The only plan
- Last update - 09:14 31/08/2005
The only plan
By Haaretz Editorial
Things have never been as clear and as focused as they are today. Perhaps for
the first time in the history of the Israeli-Palestinian conflict, there is
agreement among the Americans, Europeans and Israelis over the way forward in
ending the conflict in this generation and not in some faraway future.
The willingness of the Palestinians and the Israelis to accept the compromises
outlined in the road map, Egypt's involvement in the attempt to stabilize the
rule of Palestinian Authority Chairman Mahmoud Abbas and prevent terror, and
the fact that it is Ariel Sharon, the creator of the settlement project, who
is making the first significant step in dissolving it - all of these create an
atmosphere of coordinated movement in the right direction on both the regional
and international levels.
All of the significant players on the ground accept the rules of the game as
well as the concessions they entail, with the exception of the rejectionist
organizations on the Palestinian side and the extreme right wing on the
Israeli side. Apart from these minorities, there is no one left who believes
on the one hand that all the Israeli settlements will remain, and on the other
that they will all be dismantled. No one believes that the Palestinian demand
to resettle the 1948 refugees within Israel's sovereign borders is reasonable,
or that a Palestinian state will not be created. There is also an
international consensus against the use of terror as a means to an end,
however legitimate that end is.
All of these critical understandings could melt away in an instant due to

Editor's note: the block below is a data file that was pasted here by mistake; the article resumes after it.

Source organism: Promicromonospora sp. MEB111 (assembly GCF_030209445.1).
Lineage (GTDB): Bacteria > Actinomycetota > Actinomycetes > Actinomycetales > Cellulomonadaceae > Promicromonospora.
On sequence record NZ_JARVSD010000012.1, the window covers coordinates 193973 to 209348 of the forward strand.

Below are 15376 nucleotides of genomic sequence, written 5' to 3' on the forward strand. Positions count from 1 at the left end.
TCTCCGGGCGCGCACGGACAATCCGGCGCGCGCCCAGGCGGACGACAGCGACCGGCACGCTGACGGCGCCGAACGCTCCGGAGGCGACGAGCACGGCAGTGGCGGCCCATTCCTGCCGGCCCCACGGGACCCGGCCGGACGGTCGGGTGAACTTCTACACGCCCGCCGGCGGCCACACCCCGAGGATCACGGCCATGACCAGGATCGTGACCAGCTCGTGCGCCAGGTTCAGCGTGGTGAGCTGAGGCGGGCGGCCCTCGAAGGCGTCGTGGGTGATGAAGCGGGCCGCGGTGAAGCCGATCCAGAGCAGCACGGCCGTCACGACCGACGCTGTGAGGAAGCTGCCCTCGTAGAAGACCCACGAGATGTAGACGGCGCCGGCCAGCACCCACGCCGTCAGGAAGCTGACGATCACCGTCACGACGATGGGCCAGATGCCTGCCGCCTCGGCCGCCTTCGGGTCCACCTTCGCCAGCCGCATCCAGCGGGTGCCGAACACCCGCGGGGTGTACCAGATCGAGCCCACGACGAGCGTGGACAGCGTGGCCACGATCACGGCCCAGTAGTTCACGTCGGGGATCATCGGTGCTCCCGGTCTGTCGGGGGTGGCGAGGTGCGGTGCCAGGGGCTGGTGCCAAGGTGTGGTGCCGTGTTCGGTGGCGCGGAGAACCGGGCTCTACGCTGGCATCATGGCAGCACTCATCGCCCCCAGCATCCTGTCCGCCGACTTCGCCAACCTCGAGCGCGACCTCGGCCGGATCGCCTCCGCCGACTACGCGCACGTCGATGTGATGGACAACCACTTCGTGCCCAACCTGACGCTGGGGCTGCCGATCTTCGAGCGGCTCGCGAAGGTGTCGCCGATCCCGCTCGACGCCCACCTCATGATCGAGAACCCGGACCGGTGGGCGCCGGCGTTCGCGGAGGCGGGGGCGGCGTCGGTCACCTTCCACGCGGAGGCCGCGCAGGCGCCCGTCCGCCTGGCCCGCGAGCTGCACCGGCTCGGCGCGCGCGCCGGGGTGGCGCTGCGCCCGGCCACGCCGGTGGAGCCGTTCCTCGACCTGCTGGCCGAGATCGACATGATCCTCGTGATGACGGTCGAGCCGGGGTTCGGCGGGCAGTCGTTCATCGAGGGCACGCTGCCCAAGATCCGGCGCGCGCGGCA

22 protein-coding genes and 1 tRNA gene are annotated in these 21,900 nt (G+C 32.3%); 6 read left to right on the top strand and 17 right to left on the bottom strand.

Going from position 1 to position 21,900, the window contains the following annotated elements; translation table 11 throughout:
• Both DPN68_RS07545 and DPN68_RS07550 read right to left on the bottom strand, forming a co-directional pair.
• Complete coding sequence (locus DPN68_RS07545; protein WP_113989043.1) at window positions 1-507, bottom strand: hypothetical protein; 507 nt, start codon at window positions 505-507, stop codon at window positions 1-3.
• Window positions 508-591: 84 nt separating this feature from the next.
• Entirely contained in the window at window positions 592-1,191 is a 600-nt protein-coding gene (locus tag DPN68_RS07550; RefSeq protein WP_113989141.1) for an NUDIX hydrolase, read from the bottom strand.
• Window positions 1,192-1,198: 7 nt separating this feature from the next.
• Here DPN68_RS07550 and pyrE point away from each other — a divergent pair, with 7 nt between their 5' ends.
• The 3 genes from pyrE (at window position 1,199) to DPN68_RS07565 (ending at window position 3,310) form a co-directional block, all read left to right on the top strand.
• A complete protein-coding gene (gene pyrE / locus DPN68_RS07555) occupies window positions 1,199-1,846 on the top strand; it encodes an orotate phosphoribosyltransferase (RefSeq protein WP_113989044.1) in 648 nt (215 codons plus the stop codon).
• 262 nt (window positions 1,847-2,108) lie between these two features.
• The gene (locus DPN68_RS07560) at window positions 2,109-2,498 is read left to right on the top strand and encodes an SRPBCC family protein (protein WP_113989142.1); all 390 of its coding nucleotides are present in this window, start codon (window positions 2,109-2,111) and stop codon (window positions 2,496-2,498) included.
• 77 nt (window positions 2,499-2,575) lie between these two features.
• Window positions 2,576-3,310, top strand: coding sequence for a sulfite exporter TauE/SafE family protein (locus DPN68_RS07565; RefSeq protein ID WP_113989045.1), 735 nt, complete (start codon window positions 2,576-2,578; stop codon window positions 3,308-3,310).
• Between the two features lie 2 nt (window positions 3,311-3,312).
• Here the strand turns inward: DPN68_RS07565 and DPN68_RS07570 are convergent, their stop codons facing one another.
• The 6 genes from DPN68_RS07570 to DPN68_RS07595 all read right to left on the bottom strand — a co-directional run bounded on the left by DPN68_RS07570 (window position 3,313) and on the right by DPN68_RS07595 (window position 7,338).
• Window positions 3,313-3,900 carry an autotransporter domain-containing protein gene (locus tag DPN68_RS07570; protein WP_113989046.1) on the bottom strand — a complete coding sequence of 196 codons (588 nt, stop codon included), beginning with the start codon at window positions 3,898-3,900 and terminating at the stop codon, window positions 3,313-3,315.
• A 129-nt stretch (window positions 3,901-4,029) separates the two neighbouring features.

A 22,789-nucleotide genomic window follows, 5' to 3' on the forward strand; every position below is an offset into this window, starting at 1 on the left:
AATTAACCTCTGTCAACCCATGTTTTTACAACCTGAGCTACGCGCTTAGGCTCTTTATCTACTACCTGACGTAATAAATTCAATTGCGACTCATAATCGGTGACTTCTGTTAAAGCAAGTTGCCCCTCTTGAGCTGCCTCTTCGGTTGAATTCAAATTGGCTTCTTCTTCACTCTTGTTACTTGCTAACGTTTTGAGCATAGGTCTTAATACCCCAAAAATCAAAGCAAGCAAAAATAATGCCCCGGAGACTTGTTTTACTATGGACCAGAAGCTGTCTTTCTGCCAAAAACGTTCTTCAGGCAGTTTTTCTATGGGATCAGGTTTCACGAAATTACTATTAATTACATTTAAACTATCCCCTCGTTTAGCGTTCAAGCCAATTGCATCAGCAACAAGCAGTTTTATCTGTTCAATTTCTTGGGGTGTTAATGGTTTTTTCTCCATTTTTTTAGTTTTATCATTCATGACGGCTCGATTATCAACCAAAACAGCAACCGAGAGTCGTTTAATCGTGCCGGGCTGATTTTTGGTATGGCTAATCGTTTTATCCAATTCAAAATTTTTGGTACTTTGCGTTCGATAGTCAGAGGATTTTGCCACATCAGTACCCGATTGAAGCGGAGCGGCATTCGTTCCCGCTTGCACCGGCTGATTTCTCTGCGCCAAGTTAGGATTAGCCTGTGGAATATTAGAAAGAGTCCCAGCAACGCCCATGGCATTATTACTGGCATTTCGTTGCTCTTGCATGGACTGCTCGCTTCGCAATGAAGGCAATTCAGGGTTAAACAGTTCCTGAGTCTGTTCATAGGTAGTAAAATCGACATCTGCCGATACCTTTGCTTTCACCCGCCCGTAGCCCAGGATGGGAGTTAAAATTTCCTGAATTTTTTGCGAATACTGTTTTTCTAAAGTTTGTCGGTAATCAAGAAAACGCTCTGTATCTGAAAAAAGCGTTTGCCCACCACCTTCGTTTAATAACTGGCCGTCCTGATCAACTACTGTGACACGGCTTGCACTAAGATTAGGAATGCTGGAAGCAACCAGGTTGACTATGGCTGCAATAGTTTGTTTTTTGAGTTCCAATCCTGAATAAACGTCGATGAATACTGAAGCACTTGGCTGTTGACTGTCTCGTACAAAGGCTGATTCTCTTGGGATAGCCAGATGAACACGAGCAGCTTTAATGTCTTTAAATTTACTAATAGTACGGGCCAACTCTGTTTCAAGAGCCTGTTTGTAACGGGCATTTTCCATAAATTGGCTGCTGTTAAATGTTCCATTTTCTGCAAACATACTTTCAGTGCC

political stupidity and shortsighted personal conflicts, however. The call for
early elections is not based on principles, and it is hard to view it as a
welcome war against corruption. Early elections are nothing but an effort by
political hacks to take revenge on the prime minister for not taking into
consideration their anachronistic position, preferring instead to make
decisions based on the good of the state and thus putting his own political
future in danger.
The state may be forced to undergo another round of elections, and perhaps
another round of bloodletting as well, before the solution that is already
known to all is implemented. It seems as if every time Israel approaches an
end to the conflict, the extreme right manages to shoot it down. Despite the
marginal representation of the extremist camp among the public, despite the
polls showing that it has actually shrunk since the disengagement, it still
has the requisite suicidal fervor to bring the house crashing down on its
inhabitants. Now it also has Benjamin Netanyahu.
The incumbent prime minister has a few months left to make progress in the
diplomatic arena. He currently enjoys unprecedented Israeli and international
support for his actions. Sharon did not lose his Knesset majority, but he lost
his support from his party long ago. As long as a sitting prime minister has a
parliamentary majority, he can continue to advance the road map. If he does
nothing, he will become superfluous.
If Sharon can take advantage of his upcoming trip to the United States to
shape additional understandings with regard to settlement blocs on the West
Bank; if he accepts Environment Minister Shalom Simhon's offer to give
settlers in isolated West Bank settlements - who want to be evacuated as a
community - a compensation package that would make it unnecessary to evacuate
them in the future, he can prove that he still has something to offer and that
Israel under his leadership continues to accept responsibility for determining
its future and its borders.